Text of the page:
The film features several fantasy fight sequences. [Photo: M1905.com]
Having screened out of competition early this month in Venice, action fantasy film The Sorcerer and the White Snake, starring Jet Li and Eva Huang, is showing in cinema nationwide from today.
Directed by Hong Kong's Ching Siu-Tung, the film is adapted from the famous household folk story, previously adapted in the 1990s TV series The Legend of White Snake and Hark Tsui's Green Snake (1993), about a female demon, Bai Suzhen (Eva Huang), who falls in love with a handsome herbalist, Xu Xian (Raymond Lam). Prohibitive sorcerer-monk Fahai considers their love taboo and decides to separate them.
Many have compared the story with the 1990s Disney classic The Little Mermaid, as both feature mythical creatures longing for human love and "normal life."
The original legend mostly focuses on Bai and Xu's doomed romance but the latest version brings Fahai (Jet Li) to the foreground.
"Initially [Ching] told me [the film] was all special effects and I didn't need to do many action scenes. I thought it was a supporting role but as the shooting went on… I became the lead," Li joked at a recent press conference. But although Fahai is, in the original sense at least, a villainous role due to his meddling in the private affairs of two lovers, Li tried to project a more nuance aspect to the role.
"I gave a reasonable performance as Fahai, who is principled. It is like there are two sides: There is nothing wrong with Bai and Xu being in love," said Li, "but there is also nothing wrong with Fahai punishing the demon… if a human falls in love with a dog in the modern world, the police would also try to stop it!"
Li accepted the role as a Buddhist and close friend of both Ching and producer Chui Bo-Chue.
"I couldn't think a better person than Jet Li for the role and he is a guarantor for overseas distributions," said Chui, who formed a friendship while working on Li's early films, including Fong Sai-Yuk (1993) and The Tai-Chi Master.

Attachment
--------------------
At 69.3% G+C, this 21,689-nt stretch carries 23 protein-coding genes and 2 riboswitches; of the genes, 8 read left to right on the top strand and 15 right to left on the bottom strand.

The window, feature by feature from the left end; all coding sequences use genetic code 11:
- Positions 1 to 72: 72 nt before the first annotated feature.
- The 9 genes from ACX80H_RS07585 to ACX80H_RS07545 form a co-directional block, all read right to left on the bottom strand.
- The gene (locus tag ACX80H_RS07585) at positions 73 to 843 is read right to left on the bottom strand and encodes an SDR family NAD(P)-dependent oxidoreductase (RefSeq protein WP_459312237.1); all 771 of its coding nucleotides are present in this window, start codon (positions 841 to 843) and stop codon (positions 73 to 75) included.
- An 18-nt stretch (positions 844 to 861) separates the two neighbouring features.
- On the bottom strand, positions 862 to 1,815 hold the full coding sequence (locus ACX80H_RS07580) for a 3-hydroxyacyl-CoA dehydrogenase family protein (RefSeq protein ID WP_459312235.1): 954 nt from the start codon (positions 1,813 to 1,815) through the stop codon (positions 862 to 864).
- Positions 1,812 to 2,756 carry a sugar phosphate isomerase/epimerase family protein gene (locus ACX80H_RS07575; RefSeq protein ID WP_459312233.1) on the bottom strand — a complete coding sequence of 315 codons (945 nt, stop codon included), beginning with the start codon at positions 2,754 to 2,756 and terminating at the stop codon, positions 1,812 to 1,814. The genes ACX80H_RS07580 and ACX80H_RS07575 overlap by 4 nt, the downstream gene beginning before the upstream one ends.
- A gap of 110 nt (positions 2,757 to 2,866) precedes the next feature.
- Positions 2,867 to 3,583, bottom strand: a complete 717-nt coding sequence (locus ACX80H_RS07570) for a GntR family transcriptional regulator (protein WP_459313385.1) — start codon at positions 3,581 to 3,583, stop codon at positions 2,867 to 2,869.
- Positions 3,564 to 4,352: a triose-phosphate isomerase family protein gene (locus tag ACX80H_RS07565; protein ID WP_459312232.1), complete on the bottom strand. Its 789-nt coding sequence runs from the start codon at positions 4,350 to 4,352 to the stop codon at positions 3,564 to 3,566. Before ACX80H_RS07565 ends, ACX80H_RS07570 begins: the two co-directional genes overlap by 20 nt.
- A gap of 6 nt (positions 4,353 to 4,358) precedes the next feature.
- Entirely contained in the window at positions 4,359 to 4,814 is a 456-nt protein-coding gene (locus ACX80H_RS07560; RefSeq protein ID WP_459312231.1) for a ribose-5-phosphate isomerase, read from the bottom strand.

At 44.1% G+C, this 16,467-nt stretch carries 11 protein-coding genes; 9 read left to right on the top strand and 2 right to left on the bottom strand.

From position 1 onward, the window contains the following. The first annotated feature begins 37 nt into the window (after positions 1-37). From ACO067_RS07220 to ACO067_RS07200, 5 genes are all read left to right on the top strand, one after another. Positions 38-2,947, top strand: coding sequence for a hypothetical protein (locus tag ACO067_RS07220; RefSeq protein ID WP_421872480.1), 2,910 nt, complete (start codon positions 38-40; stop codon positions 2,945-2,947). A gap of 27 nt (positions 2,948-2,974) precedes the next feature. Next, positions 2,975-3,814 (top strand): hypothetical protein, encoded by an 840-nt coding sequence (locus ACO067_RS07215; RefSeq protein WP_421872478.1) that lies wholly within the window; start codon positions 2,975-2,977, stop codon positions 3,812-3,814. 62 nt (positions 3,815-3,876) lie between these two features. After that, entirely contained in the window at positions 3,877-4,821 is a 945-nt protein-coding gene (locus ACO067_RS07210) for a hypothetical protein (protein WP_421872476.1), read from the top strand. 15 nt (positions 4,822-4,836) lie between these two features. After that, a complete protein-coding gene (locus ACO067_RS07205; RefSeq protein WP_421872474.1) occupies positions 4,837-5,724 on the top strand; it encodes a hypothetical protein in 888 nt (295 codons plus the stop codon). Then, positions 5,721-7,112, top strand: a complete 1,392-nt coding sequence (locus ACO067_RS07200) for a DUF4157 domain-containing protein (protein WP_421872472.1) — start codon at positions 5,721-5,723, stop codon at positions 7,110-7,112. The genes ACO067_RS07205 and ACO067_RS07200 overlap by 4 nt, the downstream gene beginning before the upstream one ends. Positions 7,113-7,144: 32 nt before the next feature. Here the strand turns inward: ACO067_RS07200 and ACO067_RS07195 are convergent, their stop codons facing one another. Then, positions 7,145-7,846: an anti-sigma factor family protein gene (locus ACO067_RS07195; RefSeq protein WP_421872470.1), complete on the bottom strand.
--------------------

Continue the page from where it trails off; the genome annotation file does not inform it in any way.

After acquiring fame in the hit Stephen Chow chop-sockey comedy Kung Fu Hustle (2004), Eva Huang gives a contemporary portrayal in the role of the tortured White Snake demon. Like Li, Huang has tried to move away from the traditional, shy personality of the Snake of the folk tale and taken a slightly bolder, quasi-feminist approach.
After falling for Xu in the modern version, for example, Bai boldly visits his home to introduce herself and seek his love.
Big budget fantasy
According to Chui, the film cost 180 million yuan ($28.1 million) to make, with a further 300 million budgeted for post-production; spectacular special effects sequences include underwater scenes and a climactic kung fu fight between Bai and Fahai set in a temple.
"There were three no-limit rules for the film: firstly, there was no budget for the actors. If the actors are good, no matter how expensive they are, we pay them; secondly, we spent as much as was needed for the special effects, no limits.
"Thirdly, no limits for the marketing cost: as much as is necessary, " boasted the film's producer Yang Zi, CEO of Juli Entertaiment.
"Chinese filmmakers are afraid of the fantasy genre, partly because of its huge cost in post-production," said Ching. "This time, money was ensured. A Chinese folk legend, plus martial arts, plus special effect equals a Chinese fantasy film."
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